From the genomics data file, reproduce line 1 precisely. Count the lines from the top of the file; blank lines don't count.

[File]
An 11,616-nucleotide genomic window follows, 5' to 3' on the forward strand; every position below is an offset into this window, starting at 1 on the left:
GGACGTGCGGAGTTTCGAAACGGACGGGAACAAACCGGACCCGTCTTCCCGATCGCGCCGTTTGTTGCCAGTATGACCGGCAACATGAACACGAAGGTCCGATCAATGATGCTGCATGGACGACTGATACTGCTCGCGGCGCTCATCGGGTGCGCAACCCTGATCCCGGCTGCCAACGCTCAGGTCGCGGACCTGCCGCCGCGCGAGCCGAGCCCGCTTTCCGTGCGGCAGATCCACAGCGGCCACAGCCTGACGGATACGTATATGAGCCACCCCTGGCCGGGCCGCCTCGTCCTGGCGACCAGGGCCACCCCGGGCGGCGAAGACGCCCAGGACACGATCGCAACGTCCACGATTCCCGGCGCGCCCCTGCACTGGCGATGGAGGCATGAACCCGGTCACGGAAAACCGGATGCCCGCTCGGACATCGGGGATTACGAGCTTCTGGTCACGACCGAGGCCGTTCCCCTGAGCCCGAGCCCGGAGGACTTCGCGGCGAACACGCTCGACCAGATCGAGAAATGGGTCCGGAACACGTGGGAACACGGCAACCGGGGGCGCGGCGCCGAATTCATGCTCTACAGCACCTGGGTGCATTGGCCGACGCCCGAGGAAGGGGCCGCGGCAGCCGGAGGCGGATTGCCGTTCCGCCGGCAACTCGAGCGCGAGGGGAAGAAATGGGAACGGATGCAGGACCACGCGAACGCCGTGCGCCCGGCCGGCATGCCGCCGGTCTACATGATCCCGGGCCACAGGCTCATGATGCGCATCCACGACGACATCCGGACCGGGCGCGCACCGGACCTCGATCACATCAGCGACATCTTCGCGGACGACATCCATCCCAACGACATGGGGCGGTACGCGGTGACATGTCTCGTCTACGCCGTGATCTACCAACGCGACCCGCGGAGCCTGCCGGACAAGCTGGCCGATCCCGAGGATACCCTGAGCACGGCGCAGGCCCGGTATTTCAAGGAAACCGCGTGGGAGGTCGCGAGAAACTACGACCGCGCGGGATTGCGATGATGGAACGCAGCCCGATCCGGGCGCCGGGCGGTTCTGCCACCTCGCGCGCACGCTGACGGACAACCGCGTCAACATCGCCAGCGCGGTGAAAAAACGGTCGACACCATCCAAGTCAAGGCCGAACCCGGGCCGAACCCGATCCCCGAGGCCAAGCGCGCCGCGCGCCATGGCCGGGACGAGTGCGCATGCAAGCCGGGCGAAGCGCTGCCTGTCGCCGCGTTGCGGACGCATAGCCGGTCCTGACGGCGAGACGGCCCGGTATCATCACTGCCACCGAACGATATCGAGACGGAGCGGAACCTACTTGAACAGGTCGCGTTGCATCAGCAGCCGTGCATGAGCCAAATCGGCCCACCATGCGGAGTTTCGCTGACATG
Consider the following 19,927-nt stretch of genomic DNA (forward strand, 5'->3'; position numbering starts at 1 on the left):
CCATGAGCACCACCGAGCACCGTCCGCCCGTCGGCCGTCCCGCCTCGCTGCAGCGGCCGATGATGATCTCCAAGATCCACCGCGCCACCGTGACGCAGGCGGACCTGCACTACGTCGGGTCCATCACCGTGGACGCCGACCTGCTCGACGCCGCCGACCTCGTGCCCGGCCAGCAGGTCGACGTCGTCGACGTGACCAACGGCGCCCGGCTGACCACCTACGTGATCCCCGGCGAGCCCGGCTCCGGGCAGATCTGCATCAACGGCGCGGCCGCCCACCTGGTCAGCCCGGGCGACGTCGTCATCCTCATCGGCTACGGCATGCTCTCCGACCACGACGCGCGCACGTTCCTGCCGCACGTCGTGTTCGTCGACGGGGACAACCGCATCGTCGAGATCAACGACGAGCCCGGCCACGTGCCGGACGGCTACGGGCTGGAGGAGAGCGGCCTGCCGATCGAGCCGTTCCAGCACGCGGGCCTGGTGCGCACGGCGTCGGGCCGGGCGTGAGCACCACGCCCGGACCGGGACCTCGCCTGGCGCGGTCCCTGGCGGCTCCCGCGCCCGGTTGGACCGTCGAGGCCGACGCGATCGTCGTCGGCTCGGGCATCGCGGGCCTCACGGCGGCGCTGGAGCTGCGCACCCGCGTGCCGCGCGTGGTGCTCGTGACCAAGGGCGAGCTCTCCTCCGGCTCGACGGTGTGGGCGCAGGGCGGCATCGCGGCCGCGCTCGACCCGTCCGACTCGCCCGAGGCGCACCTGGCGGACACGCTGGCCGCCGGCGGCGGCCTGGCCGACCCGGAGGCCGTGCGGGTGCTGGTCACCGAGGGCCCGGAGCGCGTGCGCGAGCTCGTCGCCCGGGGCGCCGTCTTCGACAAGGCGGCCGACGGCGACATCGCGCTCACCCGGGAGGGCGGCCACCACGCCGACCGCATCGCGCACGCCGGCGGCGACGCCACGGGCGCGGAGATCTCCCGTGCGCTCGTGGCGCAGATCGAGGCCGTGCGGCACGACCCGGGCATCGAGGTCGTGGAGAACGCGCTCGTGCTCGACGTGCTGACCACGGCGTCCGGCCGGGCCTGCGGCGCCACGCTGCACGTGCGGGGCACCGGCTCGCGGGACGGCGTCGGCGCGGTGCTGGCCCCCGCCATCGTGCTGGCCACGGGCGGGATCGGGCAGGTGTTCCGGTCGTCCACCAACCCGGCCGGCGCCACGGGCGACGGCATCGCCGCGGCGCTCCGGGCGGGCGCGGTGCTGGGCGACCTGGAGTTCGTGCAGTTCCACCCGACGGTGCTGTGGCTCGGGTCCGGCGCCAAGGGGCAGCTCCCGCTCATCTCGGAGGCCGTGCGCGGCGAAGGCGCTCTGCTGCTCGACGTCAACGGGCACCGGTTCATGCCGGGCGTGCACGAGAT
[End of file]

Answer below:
An 11,616-nucleotide genomic window follows, 5' to 3' on the forward strand; every position below is an offset into this window, starting at 1 on the left: